Calabash Bay, Treasure Beach;

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Bugaloe Beach Bar & Grill and Rick's Cafe

Bugaloe Beach Bar & Grill
It’s a pleasant stroll along the sand from the high-rise hotels on Palm Beach to this thatched-roof bar on a pier where no shoes and no shirt hardly mean no service. During the day, vacationers—mostly from the United States, Holland and Canada—arrive in swim trunks and bikinis, salty and sunburned, to relish the shade and the views with a cold Balashi beer. The 5–6 p.m. happy hour is when the party really kicks off; live music, free Latin dance lessons or karaoke, depending on the night. 
Palm Pier, 79 J.E. Irausquin Blvd.; 

Rick’s Café
Negril, Jamaica 
This iconic beach bar opened on the cliffs in 1974 when Negril was little more than a fishing village with no electricity. Get there before sunset to watch the main event: Ripped-bodied divers hang from 35-foot-high platforms before spiraling from the cliffs and piercing the sea below with Greg Louganis–like finesse. If that doesn’t take your breath away, the molten sunsets will. Courageous tourists get in on the action, too, albeit from lower ledges. “After my brave jump, I watched the sunset and thought, This is what travel is all about,” recalls Erica James of Nashville. Planter’s Punch and Red Stripe are the go-to drinks, but if you’re feeling bold, try the Front End Lifter (aka Jamaican Viagra): a fortifying blend of stout beer, white rum, oatmeal, cream and an egg. 
West End Rd.;


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Wish you were here?


Winter has arrived for many of us, but we wish we were here, how about you?

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Vancouver and Whistler

Best of Both Worlds in British Columbia

A hip city and a cool resort with world-class skiing make for a perfect getaway.

Vancouver waterfront

The Vancouver waterfront skyline.

Photo Credit: Thinkstock

About 80 miles apart, Vancouver and Whistler are connected by the aptly named, and quite scenic, Sea-to-Sky Highway, a route that gets ambitious visitors from city to slope in less than 2 hours. It’s the best of both worlds—you can ski powder runs at the largest resort in North America by day and make it back in time for a farm-to-table dinner.


When the Whistler and Blackcomb ski areas merged, in 1997, they formed a massive resort that gets more than 38 feet of snow a year and has 8,000 skiable acres, including 16 alpine bowls, more than 200 marked runs and 3 glaciers. The breathtaking views from the Peak-2-Peak gondola alone are worth the price of admission. Once you get out on the mountain, 37 lifts accommodate every level of skier, from beginner to black-diamond thrill seeker. Sequestered in British Columbia’s rugged Coast Mountains, the area is a haven for heli-skiers, too. Book a 3-to-6-run package through Whistler Heli-Skiing, which includes lunch in the backcountry at 7,500 feet.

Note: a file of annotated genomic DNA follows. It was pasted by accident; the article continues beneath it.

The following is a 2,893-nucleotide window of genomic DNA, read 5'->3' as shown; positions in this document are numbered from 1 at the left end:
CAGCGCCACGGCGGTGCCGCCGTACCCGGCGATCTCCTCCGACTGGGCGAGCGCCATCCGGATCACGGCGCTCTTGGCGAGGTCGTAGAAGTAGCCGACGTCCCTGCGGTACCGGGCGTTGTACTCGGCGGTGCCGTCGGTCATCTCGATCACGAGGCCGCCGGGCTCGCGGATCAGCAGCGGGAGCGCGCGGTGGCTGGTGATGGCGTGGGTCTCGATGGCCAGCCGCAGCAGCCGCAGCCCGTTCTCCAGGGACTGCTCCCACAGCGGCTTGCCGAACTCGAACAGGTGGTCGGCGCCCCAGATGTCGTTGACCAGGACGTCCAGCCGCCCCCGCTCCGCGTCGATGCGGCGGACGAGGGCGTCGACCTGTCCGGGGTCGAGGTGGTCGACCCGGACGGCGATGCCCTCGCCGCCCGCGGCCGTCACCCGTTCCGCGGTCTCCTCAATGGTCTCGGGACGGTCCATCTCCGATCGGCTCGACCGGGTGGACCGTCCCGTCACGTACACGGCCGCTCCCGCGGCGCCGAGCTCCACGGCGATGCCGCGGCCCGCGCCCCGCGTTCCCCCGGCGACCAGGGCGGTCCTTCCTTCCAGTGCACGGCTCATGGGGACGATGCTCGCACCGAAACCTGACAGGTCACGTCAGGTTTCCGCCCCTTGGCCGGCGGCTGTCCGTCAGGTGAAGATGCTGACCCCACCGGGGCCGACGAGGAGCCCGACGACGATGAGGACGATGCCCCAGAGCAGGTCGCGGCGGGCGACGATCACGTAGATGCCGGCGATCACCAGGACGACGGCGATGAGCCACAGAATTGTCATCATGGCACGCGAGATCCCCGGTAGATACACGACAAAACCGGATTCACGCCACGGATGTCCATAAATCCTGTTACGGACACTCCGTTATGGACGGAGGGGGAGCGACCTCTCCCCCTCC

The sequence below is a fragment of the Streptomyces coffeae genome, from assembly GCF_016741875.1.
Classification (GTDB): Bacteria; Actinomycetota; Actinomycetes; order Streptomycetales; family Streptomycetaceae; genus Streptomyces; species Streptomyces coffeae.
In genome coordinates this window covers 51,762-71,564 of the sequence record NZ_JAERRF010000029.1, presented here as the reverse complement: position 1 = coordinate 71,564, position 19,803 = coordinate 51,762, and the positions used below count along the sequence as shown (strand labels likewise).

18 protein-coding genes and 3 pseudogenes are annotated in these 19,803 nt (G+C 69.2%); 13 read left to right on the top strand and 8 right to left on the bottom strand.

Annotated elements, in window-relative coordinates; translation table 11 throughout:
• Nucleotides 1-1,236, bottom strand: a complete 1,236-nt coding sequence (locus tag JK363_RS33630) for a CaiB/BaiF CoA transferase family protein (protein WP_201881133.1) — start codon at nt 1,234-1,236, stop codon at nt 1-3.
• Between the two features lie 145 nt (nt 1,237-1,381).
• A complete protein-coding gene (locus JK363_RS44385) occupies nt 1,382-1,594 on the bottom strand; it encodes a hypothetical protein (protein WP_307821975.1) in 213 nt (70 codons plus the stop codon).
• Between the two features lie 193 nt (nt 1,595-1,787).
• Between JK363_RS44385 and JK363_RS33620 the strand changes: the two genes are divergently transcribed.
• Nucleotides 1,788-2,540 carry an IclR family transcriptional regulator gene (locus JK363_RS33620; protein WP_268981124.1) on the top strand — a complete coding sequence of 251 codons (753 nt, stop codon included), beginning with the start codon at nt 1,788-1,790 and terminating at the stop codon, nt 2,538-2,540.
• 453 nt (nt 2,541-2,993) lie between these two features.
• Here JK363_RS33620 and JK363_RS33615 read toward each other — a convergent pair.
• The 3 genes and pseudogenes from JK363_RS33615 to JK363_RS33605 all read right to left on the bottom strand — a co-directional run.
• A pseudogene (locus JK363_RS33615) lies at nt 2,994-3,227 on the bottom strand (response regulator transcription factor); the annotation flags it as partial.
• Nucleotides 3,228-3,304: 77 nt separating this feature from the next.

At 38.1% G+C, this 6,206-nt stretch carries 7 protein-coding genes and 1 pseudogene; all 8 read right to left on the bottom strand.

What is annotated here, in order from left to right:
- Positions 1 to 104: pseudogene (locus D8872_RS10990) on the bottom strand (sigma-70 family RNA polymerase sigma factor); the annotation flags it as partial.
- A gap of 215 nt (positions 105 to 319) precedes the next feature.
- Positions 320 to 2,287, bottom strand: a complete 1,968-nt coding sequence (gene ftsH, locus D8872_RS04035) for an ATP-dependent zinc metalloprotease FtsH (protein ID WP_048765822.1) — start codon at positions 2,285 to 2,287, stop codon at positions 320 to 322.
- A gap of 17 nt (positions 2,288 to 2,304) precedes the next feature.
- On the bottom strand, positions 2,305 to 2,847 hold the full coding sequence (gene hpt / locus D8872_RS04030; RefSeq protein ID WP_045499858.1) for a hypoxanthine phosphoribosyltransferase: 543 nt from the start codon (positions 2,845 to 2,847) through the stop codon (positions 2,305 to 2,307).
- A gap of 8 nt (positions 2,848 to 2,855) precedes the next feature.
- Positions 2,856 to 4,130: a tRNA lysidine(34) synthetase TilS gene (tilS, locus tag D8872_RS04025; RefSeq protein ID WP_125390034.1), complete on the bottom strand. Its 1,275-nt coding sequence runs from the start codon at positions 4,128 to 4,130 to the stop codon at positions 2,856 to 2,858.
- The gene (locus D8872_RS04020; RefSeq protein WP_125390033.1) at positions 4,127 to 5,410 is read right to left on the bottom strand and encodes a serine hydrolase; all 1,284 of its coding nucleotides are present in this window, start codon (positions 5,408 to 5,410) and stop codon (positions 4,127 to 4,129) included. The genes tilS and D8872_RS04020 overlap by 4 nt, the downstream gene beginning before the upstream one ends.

Whistler has become quite the food town, thanks to several new outposts opened by notable Vancouver chefs. If you’re sticking around to dabble in the après-ski scene, sign up for a restaurant crawl with Whistler Tasting Tours, which leads junkets to the village’s more heralded spots as well as under-the-radar haunts.

If you’d rather get back to sea level, the Rocky Mountaineer train chugs along a picturesque route through Howe Sound and Cheakamus Canyon. Make your way to the historic Gastown neighborhood, which has become the ZIP code of choice for foodies. Grab a communal-table seat at the Alibi Room, across the railroad tracks near Vancouver Harbor, and order free-range chicken wings, locally sourced pork-belly sandwiches and a pint of one of the 50 beers on tap. Down the street, master barman Shaun Layton experiments with fresh fruits and vegetables at trendy L’Abattoir, housed in the city’s first jail. Try the avocado gimlet with rosemary-infused gin at the bar, then head to the exposed-brick dining room for chef Lee Cooper’s French-influenced dishes (barbecued octopus, pan-fried veal sweetbreads, wild mushroom fricassee with poached egg). For something easier on the wallet, Chinatown’s Bao Bei Chinese Brasserie has been a hit with locals since it opened. Those who brave the queue spilling out the front door are rewarded with a profusion of inventive Asian small plates. Don’t miss the prawn-and-chive dumplings and sticky-rice cakes.  

The Details

Whistler Blackcomb: 1.604.967.8950;

Whistler Heli-Skiing: 1.888.435.4754;

Whistler Tasting Tours: 1.604.902.8687;

Rocky Mountaineer: 1.877.460.3200;

Alibi Room: 157 Alexander St.; 1.604.623.3383;

L’Abattoir: 217 Carrall St.; 1.604.568.1701;

Bao Bei Chinese Brasserie: 163 Keefer St.; 1.604.688.0876;

* Information is subject to change and RCI is not responsible for any inaccuracies or for updating any changes to information provided.


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“Mountain Lake”

Mountain Lake

“Mountain Lake” – Lake McDonald in Glacier National Park, Montana.

-Nancy S. from Las Vegas, Nevada

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Slope Smarts

The safety rules every winter sports enthusiast should know.

The good news is that more American skiers and snowboarders are wearing helmets than ever before (67 percent, according to the National Ski Areas Association – up 10% from just 3 years ago). The bad news? A helmet can’t save you from everything. Witness pro snowboarder Kevin Pearce, who suffered severe brain trauma in late 2009 even while wearing the proper gear. Play it safe by following these measures recommended by Jonathan Finnoff, co-chair of the Sports Concussion Program at Minnesota’s Mayo Clinic.


“A lot of people start out at sea level, go on vacation at a high altitude and drink a bunch of beer at lunch,” cautions Finnoff. This can result in dehydration, disinhibition and slow reaction times.